Under coach Mike Brown's direction, Irving must also improve his production on the defensive end of the floor while still maintaining his offensive efficiency. Additionally, in order to fully separate himself from his peers, Irving will need to embrace more of a leadership role for the Cavaliers as well.

If he is able to demonstrate improvement in each category, Irving could become a top-three player at his position much sooner than many people expected when he first broke into the league.

 

Step 1 for Kyrie Irving Is Staying Healthy

Tim Fuller-USA TODAY Sports

Kyrie Irving has now had two seasons of professional experience to properly adjust his body to the NBA grind. He will also enter the 2013-14 campaign on a Cleveland Cavaliers team which projects to legitimately compete for a playoff spot for the first time in Irving's career.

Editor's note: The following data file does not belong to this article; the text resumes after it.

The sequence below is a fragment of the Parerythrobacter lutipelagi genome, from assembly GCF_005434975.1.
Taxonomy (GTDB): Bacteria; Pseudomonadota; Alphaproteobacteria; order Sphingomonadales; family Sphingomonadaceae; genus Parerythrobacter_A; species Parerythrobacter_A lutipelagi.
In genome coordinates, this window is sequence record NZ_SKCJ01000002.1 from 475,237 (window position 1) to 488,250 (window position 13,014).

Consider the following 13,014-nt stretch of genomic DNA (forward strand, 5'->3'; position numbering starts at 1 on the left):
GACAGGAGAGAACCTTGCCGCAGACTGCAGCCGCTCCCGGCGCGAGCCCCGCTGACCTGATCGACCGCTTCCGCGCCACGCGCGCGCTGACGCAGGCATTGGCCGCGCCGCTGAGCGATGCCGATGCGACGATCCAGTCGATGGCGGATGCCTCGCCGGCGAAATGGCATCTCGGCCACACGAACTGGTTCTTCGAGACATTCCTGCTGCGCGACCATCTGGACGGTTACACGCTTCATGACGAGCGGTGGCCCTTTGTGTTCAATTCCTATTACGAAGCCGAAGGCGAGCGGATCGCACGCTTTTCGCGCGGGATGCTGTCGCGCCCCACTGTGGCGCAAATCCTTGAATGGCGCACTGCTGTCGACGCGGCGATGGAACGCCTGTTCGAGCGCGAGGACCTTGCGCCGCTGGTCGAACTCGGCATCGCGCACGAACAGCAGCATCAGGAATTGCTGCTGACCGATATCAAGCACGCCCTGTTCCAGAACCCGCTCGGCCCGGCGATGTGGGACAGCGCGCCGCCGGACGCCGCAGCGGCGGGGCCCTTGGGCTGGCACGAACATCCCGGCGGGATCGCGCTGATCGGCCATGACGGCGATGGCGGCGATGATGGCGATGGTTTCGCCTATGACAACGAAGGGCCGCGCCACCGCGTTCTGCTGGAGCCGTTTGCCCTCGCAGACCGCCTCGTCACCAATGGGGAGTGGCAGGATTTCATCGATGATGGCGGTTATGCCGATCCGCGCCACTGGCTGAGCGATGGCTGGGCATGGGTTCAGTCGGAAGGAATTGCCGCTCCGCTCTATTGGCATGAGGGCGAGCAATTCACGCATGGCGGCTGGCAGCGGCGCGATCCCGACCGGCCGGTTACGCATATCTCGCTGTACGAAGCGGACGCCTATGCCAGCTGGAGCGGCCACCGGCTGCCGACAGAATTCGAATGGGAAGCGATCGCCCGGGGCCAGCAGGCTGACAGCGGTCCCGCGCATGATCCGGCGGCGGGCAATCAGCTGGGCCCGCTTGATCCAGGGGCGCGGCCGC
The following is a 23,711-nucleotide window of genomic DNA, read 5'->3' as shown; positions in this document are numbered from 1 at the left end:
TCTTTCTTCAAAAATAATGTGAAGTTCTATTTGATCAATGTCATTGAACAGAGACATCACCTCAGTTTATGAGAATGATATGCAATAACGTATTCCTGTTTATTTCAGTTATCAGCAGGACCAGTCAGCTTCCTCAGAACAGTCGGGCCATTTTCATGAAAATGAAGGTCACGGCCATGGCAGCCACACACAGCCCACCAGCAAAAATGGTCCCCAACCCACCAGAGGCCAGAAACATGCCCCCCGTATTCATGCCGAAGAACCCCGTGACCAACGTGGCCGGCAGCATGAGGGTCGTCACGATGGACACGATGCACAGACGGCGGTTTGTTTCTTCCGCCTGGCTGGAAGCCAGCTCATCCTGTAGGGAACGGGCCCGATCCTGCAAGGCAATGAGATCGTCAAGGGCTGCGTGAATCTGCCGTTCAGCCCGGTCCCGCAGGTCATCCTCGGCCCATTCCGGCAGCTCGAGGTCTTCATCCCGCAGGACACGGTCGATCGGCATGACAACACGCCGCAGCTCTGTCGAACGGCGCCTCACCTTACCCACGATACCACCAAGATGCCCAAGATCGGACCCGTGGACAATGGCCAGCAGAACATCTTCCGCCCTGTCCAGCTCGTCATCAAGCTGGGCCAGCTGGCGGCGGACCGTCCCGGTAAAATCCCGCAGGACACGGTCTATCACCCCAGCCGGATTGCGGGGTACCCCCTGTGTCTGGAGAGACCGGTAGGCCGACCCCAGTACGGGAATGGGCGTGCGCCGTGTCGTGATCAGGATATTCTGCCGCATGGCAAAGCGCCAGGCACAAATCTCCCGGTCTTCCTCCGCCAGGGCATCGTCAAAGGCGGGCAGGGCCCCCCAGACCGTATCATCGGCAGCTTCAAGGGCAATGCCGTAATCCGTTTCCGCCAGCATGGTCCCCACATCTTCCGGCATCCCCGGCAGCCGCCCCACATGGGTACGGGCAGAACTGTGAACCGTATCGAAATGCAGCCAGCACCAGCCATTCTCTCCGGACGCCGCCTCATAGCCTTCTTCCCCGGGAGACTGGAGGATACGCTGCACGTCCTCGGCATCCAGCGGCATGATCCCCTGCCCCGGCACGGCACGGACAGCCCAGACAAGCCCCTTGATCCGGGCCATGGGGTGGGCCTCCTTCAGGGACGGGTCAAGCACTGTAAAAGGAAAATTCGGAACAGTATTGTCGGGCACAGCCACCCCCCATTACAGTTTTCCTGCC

During his first two seasons, Irving was sidelined with injuries for 25.6 percent of the 148 total games his team played, including 23 games missed last year due to a series of various injuries. He also missed 15 games during the lockout-shortened season of 2011-12

It's worth noting, however, that the Cavaliers organization has operated with extreme caution in regard to Irving's health thus far, and with good reason. Whether he played in all 82 games last year or not, for example, the Cavs weren't coming anywhere close to the postseason based on the talent around Irving.